A war needs a commanderYi Jung-jae
The author is a columnist of the JoongAng Ilbo.
President Moon Jae-in said he was touched by a comment from a breadwinner that his family had enjoyed a beef dinner with the coronavirus relief grant he got from the government. It’s not bad to have a president who has a soft heart. But a leader must always keep his head cool. Colossal spending in the face of a national crisis stemming from a virus outbreak must be planned with the head not the heart. Bad planning could drain the national coffers and put the future generation in heavy debt.
The current situation is like facing a drowning person. Lifeguards will tell you not to jump into the water yourself. To help the victim, it is better to find a life preserver, rope or long pole. Jumping into the water could jeopardize both lives. A skilled lifeguard and rescuer would go into the water and swim behind the person in distress in order to avoid being pulled into the water by the panicky victim. A cool head can safe lives better than a hot-blooded heart.
The floor-leader of the ruling party reminded us that a family will do anything including taking out loans if there is a sick person in the house. At times like these, debt is nothing to be ashamed of. Rich economies like the United States, Japan and Europe have been digging into debt to finance a stimulus campaign against the pandemic. Korea’s public finances are relatively robust. The president as a commander-in-chief has ordered “deployment of fiscal capabilities to the utmost” as the current situation is “warlike.” But how well the money is spent is more important than how much. When opening up the fiscal tap, authorities should keep to three principles.
First, debt should be the last resort. A household will first withdraw savings, cancel insurance, cut costs and tighten its belt before turning to lenders. Loans are usually sought when the money is not there to raise and educate kids.
The increase in government debt to an unprecedented level should be accompanied by unprecedented deregulatory reforms. Only then does deficit financing make sense. The National Assembly last week passed just one of 11 bills the Korean Chamber of Commerce and Industry called essential legislation to help businesses fight the Covid-19 fallout. The other 10 — revisions to the labor act to allow more so-called flextime, a retail industry advancement act and a services industry advancement act — have gone into the trash bin. Much fault lies with the ruling party, which is opposed to easing the cap on industrial companies’ stakes in companies in the finance sector and telemedicine. The ruling party must reverse damaging policies like the income-led growth model that has worsened inequalities and the phasing out of nuclear reactors, given the ramifications on industry and the economy. The people won’t understand if the government keeps clinging to its obviously bad policies when it is issuing over 100 trillion won in new debt.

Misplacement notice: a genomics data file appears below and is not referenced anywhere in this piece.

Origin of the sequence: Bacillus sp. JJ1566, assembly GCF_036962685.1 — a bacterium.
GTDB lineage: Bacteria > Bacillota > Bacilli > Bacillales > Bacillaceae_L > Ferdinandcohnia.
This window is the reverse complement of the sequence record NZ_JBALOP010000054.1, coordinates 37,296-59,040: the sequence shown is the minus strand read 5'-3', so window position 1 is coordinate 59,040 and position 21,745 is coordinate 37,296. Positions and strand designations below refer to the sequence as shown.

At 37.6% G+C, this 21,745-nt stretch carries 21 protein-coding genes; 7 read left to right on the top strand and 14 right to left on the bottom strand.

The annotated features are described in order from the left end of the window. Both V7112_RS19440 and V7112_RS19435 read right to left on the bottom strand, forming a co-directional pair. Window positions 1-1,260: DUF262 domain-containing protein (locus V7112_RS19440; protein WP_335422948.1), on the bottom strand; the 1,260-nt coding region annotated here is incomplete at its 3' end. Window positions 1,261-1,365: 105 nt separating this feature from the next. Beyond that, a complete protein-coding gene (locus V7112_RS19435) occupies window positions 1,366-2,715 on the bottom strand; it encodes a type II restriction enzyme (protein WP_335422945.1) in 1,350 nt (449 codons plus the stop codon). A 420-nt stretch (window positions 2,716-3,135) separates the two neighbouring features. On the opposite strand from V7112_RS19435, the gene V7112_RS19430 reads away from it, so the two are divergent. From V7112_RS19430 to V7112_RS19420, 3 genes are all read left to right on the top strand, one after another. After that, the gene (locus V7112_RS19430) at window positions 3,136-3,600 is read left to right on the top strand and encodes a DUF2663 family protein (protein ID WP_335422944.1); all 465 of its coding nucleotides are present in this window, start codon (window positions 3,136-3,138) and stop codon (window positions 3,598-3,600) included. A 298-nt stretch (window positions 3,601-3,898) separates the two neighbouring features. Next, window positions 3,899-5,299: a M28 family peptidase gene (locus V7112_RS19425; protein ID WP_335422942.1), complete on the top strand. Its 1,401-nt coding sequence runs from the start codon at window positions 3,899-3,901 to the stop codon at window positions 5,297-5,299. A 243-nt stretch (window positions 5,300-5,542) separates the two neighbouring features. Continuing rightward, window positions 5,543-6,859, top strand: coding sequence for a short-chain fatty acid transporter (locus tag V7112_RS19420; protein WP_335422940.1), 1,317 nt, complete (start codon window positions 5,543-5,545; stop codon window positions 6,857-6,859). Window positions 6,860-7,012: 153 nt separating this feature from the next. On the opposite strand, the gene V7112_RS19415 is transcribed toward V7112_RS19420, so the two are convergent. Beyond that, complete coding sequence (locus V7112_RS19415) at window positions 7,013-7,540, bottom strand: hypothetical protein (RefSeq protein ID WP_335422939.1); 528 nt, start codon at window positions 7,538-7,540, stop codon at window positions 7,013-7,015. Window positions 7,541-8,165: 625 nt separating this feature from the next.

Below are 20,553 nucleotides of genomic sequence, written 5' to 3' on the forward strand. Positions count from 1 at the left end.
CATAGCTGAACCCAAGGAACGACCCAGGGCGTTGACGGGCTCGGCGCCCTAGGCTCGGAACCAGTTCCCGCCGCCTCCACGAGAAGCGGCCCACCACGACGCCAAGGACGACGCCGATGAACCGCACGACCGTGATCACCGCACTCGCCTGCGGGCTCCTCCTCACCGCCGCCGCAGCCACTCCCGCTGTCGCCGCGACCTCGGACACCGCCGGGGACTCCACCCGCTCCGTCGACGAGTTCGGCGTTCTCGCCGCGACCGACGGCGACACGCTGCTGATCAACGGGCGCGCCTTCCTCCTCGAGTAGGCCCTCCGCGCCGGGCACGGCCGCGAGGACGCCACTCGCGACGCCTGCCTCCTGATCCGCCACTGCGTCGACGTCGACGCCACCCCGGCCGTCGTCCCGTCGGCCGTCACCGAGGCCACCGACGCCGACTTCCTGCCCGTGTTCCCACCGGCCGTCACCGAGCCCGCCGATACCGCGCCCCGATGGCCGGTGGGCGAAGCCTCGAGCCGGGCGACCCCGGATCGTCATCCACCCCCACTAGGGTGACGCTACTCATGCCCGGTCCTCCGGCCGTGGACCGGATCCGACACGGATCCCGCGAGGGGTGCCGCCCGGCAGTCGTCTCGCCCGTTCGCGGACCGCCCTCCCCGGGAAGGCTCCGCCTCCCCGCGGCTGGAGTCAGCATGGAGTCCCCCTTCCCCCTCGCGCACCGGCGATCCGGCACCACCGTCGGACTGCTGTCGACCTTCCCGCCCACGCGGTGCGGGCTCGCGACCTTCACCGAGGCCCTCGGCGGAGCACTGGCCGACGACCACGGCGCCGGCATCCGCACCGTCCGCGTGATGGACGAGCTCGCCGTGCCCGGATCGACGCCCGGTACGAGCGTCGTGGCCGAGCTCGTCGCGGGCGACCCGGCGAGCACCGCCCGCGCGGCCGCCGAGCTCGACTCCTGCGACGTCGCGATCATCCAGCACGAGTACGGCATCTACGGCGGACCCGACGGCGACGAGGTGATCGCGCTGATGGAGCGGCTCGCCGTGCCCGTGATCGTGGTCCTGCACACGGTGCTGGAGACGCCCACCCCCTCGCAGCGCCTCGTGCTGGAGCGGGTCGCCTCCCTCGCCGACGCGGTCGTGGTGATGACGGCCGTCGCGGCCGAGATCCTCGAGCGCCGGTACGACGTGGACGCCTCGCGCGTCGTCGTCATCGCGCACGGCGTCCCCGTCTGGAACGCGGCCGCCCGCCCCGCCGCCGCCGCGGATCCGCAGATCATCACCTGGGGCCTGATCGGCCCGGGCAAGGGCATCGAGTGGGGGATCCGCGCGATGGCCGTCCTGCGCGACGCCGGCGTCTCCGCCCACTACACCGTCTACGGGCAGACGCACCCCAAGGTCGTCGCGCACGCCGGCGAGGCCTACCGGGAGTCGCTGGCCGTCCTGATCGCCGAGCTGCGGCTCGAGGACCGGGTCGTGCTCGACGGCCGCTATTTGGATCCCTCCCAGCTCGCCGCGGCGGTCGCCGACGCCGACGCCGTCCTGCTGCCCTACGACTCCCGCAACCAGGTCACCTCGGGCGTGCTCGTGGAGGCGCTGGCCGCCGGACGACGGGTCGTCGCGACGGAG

Second, the government must set a timetable for repaying or reducing the debt. In the wake of the global financial meltdown in the late 1990s, finance watchdog chief Lee Hun-jai argued that public funds must be repaid within the government’s term. The next government won’t bother with debt it has not raised. Lee noted Woori Financial Group (or Woori Bank) has not been fully privatized, although more than 20 years have been passed since the lender was bailed out. The incoming government will refuse to accept accountability for the debt that was raised under the Moon Jae-in administration. Debt obligations fall on the lender. If the increased debt cannot be covered within the two years left in Moon’s term, the government must at least come up with a three- to five-year plan. The Blue House recently hosted a public finance strategy meeting, but did not set any goals to improve the public finances in the future.
Third, spending must be prioritized. If it isn’t, greater damages can result. In an emergency situation on board a plane, an adult should first put on the oxygen mask that falls from above, and then tend to children and elderly companions. Wrestling to put a mask on a frightened child could risk the lives of both the parent and child. The parent can be likened to jobs, the elderly and children to the weak or jobless under our COVID-19 emergency situation. If money is recklessly spent, jobs could be lost and the weak and jobless cannot be saved.
If these three principles are not respected, the government will be impotent or ineffective. Moon must prove he is out on a campaign to save the economy — not a political one.
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